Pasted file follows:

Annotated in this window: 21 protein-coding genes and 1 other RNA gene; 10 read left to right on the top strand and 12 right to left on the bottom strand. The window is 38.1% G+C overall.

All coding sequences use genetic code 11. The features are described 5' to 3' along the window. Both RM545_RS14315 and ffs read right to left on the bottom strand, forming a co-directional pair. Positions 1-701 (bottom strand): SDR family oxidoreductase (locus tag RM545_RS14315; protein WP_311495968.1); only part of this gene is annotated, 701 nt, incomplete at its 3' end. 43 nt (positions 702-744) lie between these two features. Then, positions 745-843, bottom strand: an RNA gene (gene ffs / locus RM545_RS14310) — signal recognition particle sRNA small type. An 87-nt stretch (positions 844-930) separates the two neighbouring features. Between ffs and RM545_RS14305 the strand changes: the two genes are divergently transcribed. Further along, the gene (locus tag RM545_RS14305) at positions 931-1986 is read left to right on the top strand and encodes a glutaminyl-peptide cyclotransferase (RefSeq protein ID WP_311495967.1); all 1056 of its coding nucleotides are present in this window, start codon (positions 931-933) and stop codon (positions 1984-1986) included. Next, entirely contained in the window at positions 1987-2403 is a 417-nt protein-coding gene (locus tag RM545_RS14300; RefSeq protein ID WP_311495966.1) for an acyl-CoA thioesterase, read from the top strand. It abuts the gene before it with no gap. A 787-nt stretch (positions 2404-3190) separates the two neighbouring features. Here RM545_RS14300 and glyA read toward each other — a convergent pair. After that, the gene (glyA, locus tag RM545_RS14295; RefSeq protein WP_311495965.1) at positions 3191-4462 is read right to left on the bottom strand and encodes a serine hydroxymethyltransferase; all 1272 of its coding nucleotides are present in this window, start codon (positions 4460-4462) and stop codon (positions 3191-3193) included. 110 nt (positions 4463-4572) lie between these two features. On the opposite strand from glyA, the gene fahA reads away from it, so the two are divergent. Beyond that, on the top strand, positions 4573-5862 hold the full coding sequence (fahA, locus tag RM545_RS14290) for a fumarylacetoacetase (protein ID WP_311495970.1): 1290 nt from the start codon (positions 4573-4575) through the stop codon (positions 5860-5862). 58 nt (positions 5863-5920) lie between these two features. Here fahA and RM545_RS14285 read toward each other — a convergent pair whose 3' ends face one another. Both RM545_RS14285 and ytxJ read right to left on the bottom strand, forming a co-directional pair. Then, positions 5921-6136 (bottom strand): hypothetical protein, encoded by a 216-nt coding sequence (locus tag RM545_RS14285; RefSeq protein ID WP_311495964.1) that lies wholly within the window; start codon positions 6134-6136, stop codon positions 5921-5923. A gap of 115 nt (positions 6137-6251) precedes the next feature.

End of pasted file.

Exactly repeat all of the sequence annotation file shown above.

Annotated in this window: 21 protein-coding genes and 1 other RNA gene; 10 read left to right on the top strand and 12 right to left on the bottom strand. The window is 38.1% G+C overall.

All coding sequences use genetic code 11. The features are described 5' to 3' along the window. Both RM545_RS14315 and ffs read right to left on the bottom strand, forming a co-directional pair. Positions 1-701 (bottom strand): SDR family oxidoreductase (locus tag RM545_RS14315; protein WP_311495968.1); only part of this gene is annotated, 701 nt, incomplete at its 3' end. 43 nt (positions 702-744) lie between these two features. Then, positions 745-843, bottom strand: an RNA gene (gene ffs / locus RM545_RS14310) — signal recognition particle sRNA small type. An 87-nt stretch (positions 844-930) separates the two neighbouring features. Between ffs and RM545_RS14305 the strand changes: the two genes are divergently transcribed. Further along, the gene (locus tag RM545_RS14305) at positions 931-1986 is read left to right on the top strand and encodes a glutaminyl-peptide cyclotransferase (RefSeq protein ID WP_311495967.1); all 1056 of its coding nucleotides are present in this window, start codon (positions 931-933) and stop codon (positions 1984-1986) included. Next, entirely contained in the window at positions 1987-2403 is a 417-nt protein-coding gene (locus tag RM545_RS14300; RefSeq protein ID WP_311495966.1) for an acyl-CoA thioesterase, read from the top strand. It abuts the gene before it with no gap. A 787-nt stretch (positions 2404-3190) separates the two neighbouring features. Here RM545_RS14300 and glyA read toward each other — a convergent pair. After that, the gene (glyA, locus tag RM545_RS14295; RefSeq protein WP_311495965.1) at positions 3191-4462 is read right to left on the bottom strand and encodes a serine hydroxymethyltransferase; all 1272 of its coding nucleotides are present in this window, start codon (positions 4460-4462) and stop codon (positions 3191-3193) included. 110 nt (positions 4463-4572) lie between these two features. On the opposite strand from glyA, the gene fahA reads away from it, so the two are divergent. Beyond that, on the top strand, positions 4573-5862 hold the full coding sequence (fahA, locus tag RM545_RS14290) for a fumarylacetoacetase (protein ID WP_311495970.1): 1290 nt from the start codon (positions 4573-4575) through the stop codon (positions 5860-5862). 58 nt (positions 5863-5920) lie between these two features. Here fahA and RM545_RS14285 read toward each other — a convergent pair whose 3' ends face one another. Both RM545_RS14285 and ytxJ read right to left on the bottom strand, forming a co-directional pair. Then, positions 5921-6136 (bottom strand): hypothetical protein, encoded by a 216-nt coding sequence (locus tag RM545_RS14285; RefSeq protein ID WP_311495964.1) that lies wholly within the window; start codon positions 6134-6136, stop codon positions 5921-5923. A gap of 115 nt (positions 6137-6251) precedes the next feature.